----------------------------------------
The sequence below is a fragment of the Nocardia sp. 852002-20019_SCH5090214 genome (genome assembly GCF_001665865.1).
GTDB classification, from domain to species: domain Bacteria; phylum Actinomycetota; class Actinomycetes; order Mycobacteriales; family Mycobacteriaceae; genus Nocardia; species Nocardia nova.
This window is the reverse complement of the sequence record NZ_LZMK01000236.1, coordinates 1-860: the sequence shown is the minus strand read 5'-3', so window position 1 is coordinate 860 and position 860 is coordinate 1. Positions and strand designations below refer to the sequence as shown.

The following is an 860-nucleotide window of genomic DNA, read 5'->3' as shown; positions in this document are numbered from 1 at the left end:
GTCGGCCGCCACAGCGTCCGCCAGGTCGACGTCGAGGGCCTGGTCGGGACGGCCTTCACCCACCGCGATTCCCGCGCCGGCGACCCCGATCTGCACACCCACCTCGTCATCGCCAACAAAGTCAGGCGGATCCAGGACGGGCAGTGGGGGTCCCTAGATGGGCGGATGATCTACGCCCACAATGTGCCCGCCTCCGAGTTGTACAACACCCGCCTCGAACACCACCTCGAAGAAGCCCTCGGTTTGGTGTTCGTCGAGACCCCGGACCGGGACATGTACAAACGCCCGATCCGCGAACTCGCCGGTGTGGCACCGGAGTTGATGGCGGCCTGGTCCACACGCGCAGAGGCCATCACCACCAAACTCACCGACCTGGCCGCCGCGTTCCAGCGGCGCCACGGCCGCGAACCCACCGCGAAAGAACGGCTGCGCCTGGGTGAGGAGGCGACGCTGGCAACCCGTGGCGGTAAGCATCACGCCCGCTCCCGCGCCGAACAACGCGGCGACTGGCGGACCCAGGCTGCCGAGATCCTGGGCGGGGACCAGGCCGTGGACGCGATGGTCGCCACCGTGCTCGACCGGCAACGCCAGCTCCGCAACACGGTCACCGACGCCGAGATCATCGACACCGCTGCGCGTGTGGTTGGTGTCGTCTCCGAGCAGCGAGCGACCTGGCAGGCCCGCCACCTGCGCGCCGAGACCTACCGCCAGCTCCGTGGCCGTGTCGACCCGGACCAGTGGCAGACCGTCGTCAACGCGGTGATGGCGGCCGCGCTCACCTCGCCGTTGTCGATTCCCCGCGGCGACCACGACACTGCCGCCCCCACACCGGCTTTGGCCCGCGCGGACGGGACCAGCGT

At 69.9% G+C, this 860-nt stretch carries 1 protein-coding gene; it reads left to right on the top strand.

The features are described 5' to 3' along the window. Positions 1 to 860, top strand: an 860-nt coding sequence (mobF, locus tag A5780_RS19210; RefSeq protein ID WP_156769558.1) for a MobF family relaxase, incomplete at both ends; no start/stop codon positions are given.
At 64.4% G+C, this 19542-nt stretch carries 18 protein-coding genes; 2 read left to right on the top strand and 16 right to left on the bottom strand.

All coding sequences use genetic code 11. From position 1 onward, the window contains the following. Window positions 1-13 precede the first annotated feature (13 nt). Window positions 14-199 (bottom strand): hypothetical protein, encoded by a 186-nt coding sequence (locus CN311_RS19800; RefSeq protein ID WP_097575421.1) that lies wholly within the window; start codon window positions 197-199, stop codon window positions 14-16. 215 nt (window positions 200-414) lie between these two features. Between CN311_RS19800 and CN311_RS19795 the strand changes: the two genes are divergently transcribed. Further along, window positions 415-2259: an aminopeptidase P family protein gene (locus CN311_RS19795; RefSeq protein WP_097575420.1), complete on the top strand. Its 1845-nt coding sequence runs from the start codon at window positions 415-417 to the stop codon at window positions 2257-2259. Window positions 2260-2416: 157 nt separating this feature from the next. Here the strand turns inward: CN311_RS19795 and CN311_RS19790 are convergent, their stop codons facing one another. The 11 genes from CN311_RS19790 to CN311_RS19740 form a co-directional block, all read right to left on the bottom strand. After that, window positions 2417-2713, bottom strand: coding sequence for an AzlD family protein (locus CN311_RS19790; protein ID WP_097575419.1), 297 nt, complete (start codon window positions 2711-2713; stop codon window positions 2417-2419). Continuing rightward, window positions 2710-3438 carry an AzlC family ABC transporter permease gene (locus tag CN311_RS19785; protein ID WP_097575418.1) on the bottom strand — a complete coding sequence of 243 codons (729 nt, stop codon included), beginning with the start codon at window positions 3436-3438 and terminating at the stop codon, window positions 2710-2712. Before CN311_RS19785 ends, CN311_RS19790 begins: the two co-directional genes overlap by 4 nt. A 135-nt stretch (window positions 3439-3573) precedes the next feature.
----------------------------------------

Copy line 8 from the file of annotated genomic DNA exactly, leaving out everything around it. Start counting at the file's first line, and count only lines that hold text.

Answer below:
At 64.4% G+C, this 19542-nt stretch carries 18 protein-coding genes; 2 read left to right on the top strand and 16 right to left on the bottom strand.